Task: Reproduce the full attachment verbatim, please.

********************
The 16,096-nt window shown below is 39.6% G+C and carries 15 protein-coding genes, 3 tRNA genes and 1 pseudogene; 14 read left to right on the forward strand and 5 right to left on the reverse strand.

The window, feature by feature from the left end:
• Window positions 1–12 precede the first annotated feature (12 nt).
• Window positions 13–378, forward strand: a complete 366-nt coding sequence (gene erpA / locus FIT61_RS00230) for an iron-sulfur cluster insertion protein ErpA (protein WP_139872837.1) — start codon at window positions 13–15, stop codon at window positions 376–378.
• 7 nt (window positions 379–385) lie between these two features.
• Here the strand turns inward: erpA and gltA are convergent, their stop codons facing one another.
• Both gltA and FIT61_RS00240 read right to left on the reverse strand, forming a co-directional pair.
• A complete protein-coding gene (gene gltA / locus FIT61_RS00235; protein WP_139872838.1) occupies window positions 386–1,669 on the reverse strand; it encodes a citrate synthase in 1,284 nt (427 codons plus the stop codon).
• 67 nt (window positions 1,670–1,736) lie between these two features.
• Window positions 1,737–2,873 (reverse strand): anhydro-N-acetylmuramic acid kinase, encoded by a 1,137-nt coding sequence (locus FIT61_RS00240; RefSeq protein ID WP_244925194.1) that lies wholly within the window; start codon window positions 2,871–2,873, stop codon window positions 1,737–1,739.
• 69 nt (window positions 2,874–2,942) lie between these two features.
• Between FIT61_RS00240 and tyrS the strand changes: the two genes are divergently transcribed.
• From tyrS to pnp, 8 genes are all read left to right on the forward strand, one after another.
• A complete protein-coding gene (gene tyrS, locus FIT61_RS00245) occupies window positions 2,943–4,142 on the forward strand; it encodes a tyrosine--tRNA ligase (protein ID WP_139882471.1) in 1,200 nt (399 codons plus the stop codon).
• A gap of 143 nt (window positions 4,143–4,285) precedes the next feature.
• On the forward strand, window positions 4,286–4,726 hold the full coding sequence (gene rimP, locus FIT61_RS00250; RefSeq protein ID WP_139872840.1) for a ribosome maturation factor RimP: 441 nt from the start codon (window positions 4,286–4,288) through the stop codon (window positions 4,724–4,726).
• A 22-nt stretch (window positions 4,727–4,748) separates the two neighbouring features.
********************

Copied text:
The 16,096-nt window shown below is 39.6% G+C and carries 15 protein-coding genes, 3 tRNA genes and 1 pseudogene; 14 read left to right on the forward strand and 5 right to left on the reverse strand.

The window, feature by feature from the left end:
• Window positions 1–12 precede the first annotated feature (12 nt).
• Window positions 13–378, forward strand: a complete 366-nt coding sequence (gene erpA / locus FIT61_RS00230) for an iron-sulfur cluster insertion protein ErpA (protein WP_139872837.1) — start codon at window positions 13–15, stop codon at window positions 376–378.
• 7 nt (window positions 379–385) lie between these two features.
• Here the strand turns inward: erpA and gltA are convergent, their stop codons facing one another.
• Both gltA and FIT61_RS00240 read right to left on the reverse strand, forming a co-directional pair.
• A complete protein-coding gene (gene gltA / locus FIT61_RS00235; protein WP_139872838.1) occupies window positions 386–1,669 on the reverse strand; it encodes a citrate synthase in 1,284 nt (427 codons plus the stop codon).
• 67 nt (window positions 1,670–1,736) lie between these two features.
• Window positions 1,737–2,873 (reverse strand): anhydro-N-acetylmuramic acid kinase, encoded by a 1,137-nt coding sequence (locus FIT61_RS00240; RefSeq protein ID WP_244925194.1) that lies wholly within the window; start codon window positions 2,871–2,873, stop codon window positions 1,737–1,739.
• 69 nt (window positions 2,874–2,942) lie between these two features.
• Between FIT61_RS00240 and tyrS the strand changes: the two genes are divergently transcribed.
• From tyrS to pnp, 8 genes are all read left to right on the forward strand, one after another.
• A complete protein-coding gene (gene tyrS, locus FIT61_RS00245) occupies window positions 2,943–4,142 on the forward strand; it encodes a tyrosine--tRNA ligase (protein ID WP_139882471.1) in 1,200 nt (399 codons plus the stop codon).
• A gap of 143 nt (window positions 4,143–4,285) precedes the next feature.
• On the forward strand, window positions 4,286–4,726 hold the full coding sequence (gene rimP, locus FIT61_RS00250; RefSeq protein ID WP_139872840.1) for a ribosome maturation factor RimP: 441 nt from the start codon (window positions 4,286–4,288) through the stop codon (window positions 4,724–4,726).
• A 22-nt stretch (window positions 4,727–4,748) separates the two neighbouring features.